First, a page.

Prescription mediations were another issue, altogether. In order to help my brain to heal, I was put on a cocktail of medications including some people try to get as street drugs. I was on the narcotic pain relievers Oxycontin and Percoset. Then I was on Axid, a stomach medication to protect my stomach from the pain medications that would rip ulcers right into my stomach lining. And the most challenging of all the medications was Dilantin, an anti-seizure drug that slowed my brain function to prevent seizures and allow my brain to heal. I hated Dilantin. It made me feel so groggy, rather than the sharp focused person I remember being. I always felt frustrated and confused when I was told that my brain needed to heal because I had a hard time grasping the concept that a mass of nervous tissue could in fact heal, but heal it did while the functional parts of my brain took over the activities that used to be managed by the part of my brain that was removed during the life saving craniotomy.
The side effects of Dilantin were brutal. Everyday I woke up feeling as if I hadn’t slept at all. My mind could no longer pull into sharp attention and focus. I attended classes feeling foggy and not really registering all the information I was hearing. I carried my mini disc recorder with me to my classes, so I could record and listen to my lectures at a later time. It was hard to have to work two to three times harder than normal and still not achieve the results I expected. Through it all, my professors were phenomenal and accommodating. They all worked with me after class and made sure I had all the resources I needed to succeed despite my special needs.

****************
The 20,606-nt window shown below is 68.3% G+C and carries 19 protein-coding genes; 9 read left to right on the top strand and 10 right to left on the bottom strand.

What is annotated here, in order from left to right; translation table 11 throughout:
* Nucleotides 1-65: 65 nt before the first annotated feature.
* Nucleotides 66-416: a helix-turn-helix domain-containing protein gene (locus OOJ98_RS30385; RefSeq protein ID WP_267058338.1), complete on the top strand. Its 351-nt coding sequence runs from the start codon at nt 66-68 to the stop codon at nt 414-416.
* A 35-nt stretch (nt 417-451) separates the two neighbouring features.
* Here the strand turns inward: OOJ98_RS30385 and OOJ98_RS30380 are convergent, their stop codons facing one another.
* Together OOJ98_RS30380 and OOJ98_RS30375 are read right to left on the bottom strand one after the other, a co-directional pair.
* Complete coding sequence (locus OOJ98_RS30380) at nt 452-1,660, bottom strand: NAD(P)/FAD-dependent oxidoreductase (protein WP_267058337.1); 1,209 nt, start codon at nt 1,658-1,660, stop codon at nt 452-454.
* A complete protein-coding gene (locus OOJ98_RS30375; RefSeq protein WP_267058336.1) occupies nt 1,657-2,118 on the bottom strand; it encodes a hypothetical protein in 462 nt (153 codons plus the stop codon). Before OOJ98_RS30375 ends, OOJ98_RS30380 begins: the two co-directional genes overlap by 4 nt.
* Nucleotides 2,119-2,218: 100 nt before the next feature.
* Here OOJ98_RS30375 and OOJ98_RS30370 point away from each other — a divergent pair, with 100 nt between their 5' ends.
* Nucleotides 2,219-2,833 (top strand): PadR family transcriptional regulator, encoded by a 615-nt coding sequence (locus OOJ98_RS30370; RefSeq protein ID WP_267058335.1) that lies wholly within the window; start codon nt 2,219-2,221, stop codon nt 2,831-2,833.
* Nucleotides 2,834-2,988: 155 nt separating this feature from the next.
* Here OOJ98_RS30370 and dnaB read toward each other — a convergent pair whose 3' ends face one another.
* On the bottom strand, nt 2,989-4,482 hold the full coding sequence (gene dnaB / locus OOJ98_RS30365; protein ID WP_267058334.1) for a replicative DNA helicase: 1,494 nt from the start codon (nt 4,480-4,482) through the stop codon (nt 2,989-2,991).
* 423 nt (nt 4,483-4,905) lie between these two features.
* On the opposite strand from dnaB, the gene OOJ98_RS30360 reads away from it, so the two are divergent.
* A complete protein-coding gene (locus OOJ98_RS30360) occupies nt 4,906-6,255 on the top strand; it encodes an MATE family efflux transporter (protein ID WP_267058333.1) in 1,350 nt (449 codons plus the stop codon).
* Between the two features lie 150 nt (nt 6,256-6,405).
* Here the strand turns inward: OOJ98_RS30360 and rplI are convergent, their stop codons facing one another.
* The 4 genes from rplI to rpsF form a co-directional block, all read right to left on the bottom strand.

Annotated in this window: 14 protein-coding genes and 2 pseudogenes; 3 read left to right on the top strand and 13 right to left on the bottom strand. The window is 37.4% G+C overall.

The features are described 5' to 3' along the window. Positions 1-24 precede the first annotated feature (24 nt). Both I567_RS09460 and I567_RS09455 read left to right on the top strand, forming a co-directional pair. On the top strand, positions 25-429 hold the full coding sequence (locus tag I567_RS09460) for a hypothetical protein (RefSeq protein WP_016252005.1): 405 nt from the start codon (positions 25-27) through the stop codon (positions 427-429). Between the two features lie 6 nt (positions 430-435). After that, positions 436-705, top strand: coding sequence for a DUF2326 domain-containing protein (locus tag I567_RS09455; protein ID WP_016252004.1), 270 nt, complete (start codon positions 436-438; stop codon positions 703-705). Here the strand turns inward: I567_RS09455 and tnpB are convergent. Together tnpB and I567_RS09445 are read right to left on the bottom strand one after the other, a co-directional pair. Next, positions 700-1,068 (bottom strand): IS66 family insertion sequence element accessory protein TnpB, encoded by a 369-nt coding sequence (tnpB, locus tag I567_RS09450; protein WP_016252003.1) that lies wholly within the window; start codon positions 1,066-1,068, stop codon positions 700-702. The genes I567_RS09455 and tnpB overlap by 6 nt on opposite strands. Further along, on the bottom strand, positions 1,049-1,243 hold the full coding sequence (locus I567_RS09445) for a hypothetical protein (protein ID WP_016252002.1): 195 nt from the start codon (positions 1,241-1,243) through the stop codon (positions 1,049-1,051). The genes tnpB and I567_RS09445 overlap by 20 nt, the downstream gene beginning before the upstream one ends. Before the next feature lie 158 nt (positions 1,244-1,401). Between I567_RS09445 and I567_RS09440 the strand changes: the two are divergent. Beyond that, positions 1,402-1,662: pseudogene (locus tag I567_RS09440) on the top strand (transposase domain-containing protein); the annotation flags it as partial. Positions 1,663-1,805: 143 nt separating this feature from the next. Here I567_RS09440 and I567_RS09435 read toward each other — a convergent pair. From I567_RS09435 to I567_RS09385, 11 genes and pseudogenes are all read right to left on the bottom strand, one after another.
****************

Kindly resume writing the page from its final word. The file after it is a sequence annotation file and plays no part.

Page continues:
One of the other side effects of Dilantin was a thickening and coursing of the skin and gums. My gums were not too affected, but I recall looking in the mirror and thinking I had aged ten years over the course f a few weeks. It was like an additional rough layer of skin had developed over the soft, supple skin of my face. My eyes hung heavy and my forehead crinkled. The skin and nails on my hands became brittle and irritated.
In effort to resume a normal routine, I started gong to voice lessons again. Singing is such a physical activity and my muscles were atrophied from all the trauma and lack of real activity. In addition to making my skin course, the Dilantin thickened my vocal chords and made my singing voice husky and thick, rather and clear and agile as I was accustomed. My voice teacher, Mimi Lerner, was patient with me. She herself understood what it meant to sing through illness. A year beforehand, she had had open-heart surgery. She had a huge scar up and down the front of her chest, which she called her battle scar. I had one too, now, only it was on my head.